I told Soderblom that Sandage must have had the same hunch. When Sandage handed me the plate, he, too, had noted the color of Hubble’s “VAR!”

“In red, he wrote it,” Sandage had said. ”He knew reporters were going to come and look at this.”

Soderblom and I laughed. I’d never noticed the incongruity of the placement of the date. He’d never been sure about the red. Not that either piece of information changes the historical record regarding the science.

But together they do leave little doubt: Hubble the man was, in the end, only human.

*   *   *

Credits (top to bottom): ESA/Hubble & Digitized Sky Survey 2 (acknowledgment: Davide De Martin, ESA/Hubble); Mt. Wilson ArchiveCarnegie Institution of Washington; Carnegie Observatories; Carnegie Observatories; NASA, ESA, and the Hubble Heritage Team (STScI/AURA).

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Categorized in: History/Philosophy, Physics, Richard, The Cosmos

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13 thoughts on “The Scarlet Letters

  1. This is just surprising and lovely. I’m delighted to have read it.

    Now please tell us what the rest of those number mean. Was that 3 arcseconds of seeing? If so, that’s reasonably bad, right?

  2. Thanks Richard, nicely written. I worked on the recent HST observations of V1, an interesting project given the ultimate importance of Edwin Hubble’s Mt. Wilson observations and conclusions.

    One interesting numerological tidbit is that HST’s mirror is roughly the same size (94 inches or 2.4m) as the Mt. Wilson Hooker Telescope’s (100 inches). HST’s power is achieved because of its location outside the atmosphere and tremendous advances in instrumentation.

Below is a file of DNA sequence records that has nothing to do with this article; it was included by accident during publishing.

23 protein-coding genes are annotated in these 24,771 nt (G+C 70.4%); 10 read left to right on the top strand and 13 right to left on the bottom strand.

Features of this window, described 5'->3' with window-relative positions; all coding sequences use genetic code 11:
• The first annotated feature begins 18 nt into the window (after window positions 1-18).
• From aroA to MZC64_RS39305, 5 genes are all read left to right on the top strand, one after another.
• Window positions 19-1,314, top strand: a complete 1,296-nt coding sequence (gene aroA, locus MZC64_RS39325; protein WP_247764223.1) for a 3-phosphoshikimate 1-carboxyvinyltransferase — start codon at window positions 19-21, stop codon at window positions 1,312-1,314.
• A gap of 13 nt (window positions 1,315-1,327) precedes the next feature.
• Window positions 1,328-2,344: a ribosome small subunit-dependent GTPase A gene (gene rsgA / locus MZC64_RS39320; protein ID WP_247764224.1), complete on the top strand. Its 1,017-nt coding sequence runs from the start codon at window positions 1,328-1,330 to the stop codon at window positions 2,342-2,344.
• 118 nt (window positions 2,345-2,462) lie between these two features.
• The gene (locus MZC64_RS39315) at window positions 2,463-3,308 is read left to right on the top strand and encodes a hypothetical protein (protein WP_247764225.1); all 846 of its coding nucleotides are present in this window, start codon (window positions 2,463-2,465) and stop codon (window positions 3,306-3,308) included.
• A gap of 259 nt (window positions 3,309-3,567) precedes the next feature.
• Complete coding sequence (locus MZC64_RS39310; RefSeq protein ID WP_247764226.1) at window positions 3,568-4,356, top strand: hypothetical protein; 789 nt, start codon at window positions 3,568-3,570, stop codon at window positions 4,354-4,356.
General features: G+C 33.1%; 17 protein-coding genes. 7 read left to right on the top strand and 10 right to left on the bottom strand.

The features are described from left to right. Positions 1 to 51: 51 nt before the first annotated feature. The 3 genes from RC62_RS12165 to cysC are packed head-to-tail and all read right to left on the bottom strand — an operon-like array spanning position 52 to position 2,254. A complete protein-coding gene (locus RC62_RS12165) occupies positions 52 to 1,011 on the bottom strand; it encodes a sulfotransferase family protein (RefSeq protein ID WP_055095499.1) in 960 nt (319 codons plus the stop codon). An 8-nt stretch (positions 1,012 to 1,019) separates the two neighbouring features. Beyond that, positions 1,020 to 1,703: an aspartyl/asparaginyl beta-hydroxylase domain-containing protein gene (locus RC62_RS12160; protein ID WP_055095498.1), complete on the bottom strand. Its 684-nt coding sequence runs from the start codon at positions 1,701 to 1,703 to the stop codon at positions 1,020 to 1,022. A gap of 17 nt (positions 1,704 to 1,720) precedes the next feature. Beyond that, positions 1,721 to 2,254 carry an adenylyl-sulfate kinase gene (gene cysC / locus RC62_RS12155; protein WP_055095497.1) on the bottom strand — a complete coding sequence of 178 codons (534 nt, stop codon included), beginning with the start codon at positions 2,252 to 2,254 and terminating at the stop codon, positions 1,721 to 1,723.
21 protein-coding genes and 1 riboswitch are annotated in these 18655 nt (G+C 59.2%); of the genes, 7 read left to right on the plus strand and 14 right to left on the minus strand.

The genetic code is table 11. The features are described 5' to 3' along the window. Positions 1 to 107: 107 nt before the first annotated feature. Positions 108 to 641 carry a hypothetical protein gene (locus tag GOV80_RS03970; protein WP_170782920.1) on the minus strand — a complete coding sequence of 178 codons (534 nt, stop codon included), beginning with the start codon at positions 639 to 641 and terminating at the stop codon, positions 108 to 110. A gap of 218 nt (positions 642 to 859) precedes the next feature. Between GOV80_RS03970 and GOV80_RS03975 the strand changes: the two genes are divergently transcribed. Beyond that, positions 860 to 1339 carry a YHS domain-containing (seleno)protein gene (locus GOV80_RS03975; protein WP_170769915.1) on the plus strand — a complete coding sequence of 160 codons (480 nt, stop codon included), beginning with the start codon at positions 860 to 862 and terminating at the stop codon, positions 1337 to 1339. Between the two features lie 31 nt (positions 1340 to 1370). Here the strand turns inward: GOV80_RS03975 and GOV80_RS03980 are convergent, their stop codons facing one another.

Another demonstration of the dramatic changes in technology over the last century or so is that amateur astronomers with fairly modest instrumentation can now routinely resolve V1 and measure its variability quite precisely. Such observations, coordinated by AAVSO, allowed us to schedule the HST observations near the minimum and maximum of the light curve.

  3. nice anecdote, richard. i like the last figure, with the brightness of V1 at 4 times. is there a way to stop the movement at each stage, or at lesat to slow it down? my old brain doesn’t work that fast.

    speaking of the figure, i want to say how much i admire the graphics in LWON. they are fully up to the quality of the writing. kudos to whoever did the initial design of the site and whoever obtains and inserts all those great photos. it makes the whole endeavor look so professional!